-These songs pretty much came out before you were born.

That's the American rock radio culture that I came from and a lot of people round my age. You didn't have the pop music on the radio. There was one pop station playing Michael Jackson and Lisa Lisa to every three or four playing something between The Beatles, Substitute, AC/DC and Bob Seger. That was a weird way the marketing people divided up the media culture racially round that time. The pop culture I grew up in – in Chicago - was that you still grew up listening to The Who.

The Fiery Furnaces in concert, Matt at far right. "Personally what most influenced me were the two albums of Townshend's demos – Scoop."

-How did they fit in with punk/new wave?

Even with the punk rock prejudices you had, you could love The Who's my generation album, and say to someone at a Black Flag show that you love that record. So you would focus more on the 60s bands and the mod stuff, because the subculture they (mods) played for or to was the star, as opposed to them being the people that the fashion was aped from. They were self-consciously aping it from the audience, the community they came from was more important socially than the band was. And to someone reading Maximum Rock'n'roll in the 80s, that made you think The Who was very interesting.

-I'm hearing an influence in Fiery Furnaces from Tommy and rock operas. Most people influenced by The Who ape the power chords, the anthems.

The album that we just made (Blueberry Boat) I made self-consciously to make in the genre either of 'A Quick One' – little bits of pop songs thrown together – on in 'Rael,' where you had Lambert pushing him on, making him listen to Purcell recordings, and stuff that Lambert's father unearthed, and making him play the suspended chord at the beginning of 'The Kids Are Alright' – which everyone loves, especially with that chiming Rick sound. And 'Rael', which is more, for me, a pseudo musically integrated longer song. I love Dylan, but there's another tradition of narrative rock songs, that I think Townshend is the best in bits of Tommy, and 'Rael' – it's a mysterious, truncated story which sometimes in pop music makes it more evocative. I tried to make the record as a footnote to those songs.

The Q Special Edition: More info here.

Personally what most influenced me were the two albums of Townshend's demos – Scoop. I bought those as a kid and just pictures him with synthesizers on the wall in his home studio in 1970, and there's a song about fishing on the last side of the first scoop record ('Goin' Fishin'), and there's the 'Melancholia' demo. And the Lifehouse demos. As well as the beautiful pristine sounds of the Tommy demos – which are now on the reissued Tommy (reviewed here.) The way he talked about home recording on those Scoop records… as a 13-year old starting to try and play electric guitar and trying to save up money or convince my parents to get me a 4-track, I thought that was what you were meant to do. You were meant to assemble these sad songs – with synthesizers in the background, and an upright piano, with a certain kind of guitar playing. Townshend was a pretty good drummer too.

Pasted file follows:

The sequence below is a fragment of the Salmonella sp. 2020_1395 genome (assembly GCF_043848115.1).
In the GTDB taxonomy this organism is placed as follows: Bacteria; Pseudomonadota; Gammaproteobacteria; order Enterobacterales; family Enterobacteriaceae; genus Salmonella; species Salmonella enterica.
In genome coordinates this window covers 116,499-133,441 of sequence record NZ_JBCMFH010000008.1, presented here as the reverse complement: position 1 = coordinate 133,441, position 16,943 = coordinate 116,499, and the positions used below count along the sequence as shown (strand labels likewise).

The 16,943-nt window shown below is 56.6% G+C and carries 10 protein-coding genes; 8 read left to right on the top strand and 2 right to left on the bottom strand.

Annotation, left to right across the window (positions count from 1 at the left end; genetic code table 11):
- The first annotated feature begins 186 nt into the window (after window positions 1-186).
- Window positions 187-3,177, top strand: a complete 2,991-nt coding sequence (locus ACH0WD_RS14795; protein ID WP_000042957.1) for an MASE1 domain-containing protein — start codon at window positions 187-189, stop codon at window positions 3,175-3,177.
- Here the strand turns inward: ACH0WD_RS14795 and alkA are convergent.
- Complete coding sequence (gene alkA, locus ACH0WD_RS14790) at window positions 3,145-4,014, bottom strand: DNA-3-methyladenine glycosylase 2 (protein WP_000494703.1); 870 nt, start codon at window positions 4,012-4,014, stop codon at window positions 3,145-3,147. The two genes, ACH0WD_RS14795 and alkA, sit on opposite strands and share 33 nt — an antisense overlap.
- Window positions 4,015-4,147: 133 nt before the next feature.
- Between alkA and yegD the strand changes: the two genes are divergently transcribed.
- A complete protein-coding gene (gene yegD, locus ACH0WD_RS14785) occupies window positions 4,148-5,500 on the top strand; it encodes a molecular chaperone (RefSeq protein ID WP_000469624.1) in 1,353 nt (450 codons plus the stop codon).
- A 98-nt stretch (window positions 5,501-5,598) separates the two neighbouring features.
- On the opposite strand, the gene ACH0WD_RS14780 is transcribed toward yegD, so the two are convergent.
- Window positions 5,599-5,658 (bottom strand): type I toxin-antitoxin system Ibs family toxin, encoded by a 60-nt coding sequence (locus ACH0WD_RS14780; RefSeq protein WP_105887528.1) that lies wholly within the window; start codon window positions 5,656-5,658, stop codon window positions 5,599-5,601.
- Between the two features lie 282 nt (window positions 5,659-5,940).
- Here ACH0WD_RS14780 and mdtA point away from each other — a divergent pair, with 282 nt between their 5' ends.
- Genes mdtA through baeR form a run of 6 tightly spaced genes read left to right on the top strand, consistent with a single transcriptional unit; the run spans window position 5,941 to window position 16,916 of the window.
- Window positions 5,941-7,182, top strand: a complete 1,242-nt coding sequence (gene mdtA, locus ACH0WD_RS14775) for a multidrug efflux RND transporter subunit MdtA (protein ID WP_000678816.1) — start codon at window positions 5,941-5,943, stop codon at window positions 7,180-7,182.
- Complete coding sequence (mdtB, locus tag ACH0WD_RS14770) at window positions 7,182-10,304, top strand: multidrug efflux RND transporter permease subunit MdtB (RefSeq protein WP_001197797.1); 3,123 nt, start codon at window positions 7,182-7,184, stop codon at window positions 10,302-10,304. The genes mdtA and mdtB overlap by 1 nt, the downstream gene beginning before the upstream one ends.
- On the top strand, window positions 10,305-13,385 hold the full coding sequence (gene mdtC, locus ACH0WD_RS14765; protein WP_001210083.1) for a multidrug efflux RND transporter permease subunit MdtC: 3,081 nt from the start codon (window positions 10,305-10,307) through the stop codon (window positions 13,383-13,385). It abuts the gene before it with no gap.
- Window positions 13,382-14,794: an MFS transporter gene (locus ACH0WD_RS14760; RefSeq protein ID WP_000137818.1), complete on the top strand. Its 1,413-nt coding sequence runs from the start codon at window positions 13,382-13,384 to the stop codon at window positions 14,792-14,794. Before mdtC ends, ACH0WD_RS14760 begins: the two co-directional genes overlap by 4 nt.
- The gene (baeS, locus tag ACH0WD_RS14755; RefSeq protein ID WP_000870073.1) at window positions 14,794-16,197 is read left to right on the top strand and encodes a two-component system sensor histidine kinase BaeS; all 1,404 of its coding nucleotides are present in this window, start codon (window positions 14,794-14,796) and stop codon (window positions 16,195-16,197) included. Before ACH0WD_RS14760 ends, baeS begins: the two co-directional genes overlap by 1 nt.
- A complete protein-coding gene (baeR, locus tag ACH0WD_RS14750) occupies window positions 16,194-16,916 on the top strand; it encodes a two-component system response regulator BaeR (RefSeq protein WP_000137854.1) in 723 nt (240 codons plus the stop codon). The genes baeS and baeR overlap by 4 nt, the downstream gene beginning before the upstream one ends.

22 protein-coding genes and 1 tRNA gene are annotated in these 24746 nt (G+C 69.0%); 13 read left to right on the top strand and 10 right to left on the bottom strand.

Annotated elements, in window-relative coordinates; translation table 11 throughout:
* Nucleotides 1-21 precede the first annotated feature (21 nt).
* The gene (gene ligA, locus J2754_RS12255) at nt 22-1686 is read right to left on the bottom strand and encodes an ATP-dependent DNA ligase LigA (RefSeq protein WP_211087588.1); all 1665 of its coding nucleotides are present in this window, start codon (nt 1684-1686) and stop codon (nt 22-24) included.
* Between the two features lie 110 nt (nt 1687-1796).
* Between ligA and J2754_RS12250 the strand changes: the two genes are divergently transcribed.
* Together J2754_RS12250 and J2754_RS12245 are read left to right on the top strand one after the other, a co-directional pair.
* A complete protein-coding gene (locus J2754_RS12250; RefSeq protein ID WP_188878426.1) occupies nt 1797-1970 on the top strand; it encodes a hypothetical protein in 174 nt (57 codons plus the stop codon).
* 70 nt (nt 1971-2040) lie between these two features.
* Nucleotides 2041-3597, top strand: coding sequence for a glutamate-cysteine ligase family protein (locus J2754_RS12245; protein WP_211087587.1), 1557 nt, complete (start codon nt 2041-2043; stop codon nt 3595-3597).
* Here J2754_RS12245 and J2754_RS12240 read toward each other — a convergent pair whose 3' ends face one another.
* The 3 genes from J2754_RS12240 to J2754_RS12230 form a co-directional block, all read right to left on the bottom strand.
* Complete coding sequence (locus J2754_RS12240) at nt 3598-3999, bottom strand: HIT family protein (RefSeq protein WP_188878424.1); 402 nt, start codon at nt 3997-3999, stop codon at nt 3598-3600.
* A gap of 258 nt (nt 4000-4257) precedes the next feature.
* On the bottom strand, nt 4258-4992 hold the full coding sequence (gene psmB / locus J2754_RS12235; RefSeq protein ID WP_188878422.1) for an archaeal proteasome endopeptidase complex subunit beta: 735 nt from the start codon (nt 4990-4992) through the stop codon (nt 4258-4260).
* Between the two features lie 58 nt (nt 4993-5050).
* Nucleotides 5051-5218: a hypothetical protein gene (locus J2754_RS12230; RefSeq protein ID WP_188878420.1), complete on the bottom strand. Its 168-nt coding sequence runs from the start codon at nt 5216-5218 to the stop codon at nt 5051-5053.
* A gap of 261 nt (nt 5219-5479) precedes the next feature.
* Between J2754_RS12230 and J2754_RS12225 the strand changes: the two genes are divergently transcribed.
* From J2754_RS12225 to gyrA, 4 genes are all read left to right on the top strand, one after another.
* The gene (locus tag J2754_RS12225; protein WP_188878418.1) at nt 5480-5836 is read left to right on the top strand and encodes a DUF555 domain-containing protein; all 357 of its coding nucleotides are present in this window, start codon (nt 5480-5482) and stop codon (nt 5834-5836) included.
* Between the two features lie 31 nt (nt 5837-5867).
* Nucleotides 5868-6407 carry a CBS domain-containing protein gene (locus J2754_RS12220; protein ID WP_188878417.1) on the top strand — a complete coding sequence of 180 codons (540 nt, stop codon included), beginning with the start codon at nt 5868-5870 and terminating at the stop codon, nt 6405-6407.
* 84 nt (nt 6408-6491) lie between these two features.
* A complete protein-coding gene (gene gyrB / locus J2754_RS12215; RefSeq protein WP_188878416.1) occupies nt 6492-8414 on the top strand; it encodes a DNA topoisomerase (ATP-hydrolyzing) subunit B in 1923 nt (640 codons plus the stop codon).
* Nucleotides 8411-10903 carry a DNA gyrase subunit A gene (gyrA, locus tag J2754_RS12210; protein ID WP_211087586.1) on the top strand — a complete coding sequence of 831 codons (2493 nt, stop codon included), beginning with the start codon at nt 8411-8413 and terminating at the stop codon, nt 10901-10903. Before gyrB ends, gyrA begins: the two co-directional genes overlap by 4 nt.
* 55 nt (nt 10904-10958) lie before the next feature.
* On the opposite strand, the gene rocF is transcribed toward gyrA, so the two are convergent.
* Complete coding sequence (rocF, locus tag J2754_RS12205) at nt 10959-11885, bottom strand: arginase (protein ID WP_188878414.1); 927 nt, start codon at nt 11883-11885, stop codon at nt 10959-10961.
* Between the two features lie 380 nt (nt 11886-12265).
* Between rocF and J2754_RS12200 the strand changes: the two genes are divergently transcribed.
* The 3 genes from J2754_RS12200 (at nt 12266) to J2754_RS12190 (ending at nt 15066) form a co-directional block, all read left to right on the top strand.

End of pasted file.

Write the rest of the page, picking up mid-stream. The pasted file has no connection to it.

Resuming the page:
-Did that encourage you?

To write songs, yeah. That's how I think I tried to make up songs. And those records we've made, because it's my sister singing and playing all the stuff, that's how we’ve made those records, though we've been in a proper recording studio. Because his records were made in a house and not a studio, they're quiet and sad. The 'Behind Blue Eyes' demo, the middle section is quiet because you know live you have this huge aggressive beast to play these songs.

-I think you're getting at the fact that The Who were as a big and as loud as aggressive as any band you could name, but because of Townshend's songwriting, there was this incredible sensitive side to them that allowed you to feel there was something deeper. If you were trying to get to do something yourself, it wasn't all about going out drinking beer and picking up girls. You could jump up and down to the aggression, but you could go off and get into 'Behind Blue Eyes' or Tommy or listen to the demos and get into what a great songwriter was.

That's the thing about Townshend: He was the craziest one on stage, jumping up and down more than anyone else, but he was also the person that could write that Fishing song. His voice was that amazing thing. There's no more successfully masculine singer than Roger Daltrey, but then there's Townshend's voice - which can sound affectively aggressive, but because of the sound of his voice, it's easy to imagine the tough exterior.


iJamming! Site Copyright Tony Fletcher 2005


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This page last updated
Thu, Jan 20, 2005 1:15 pm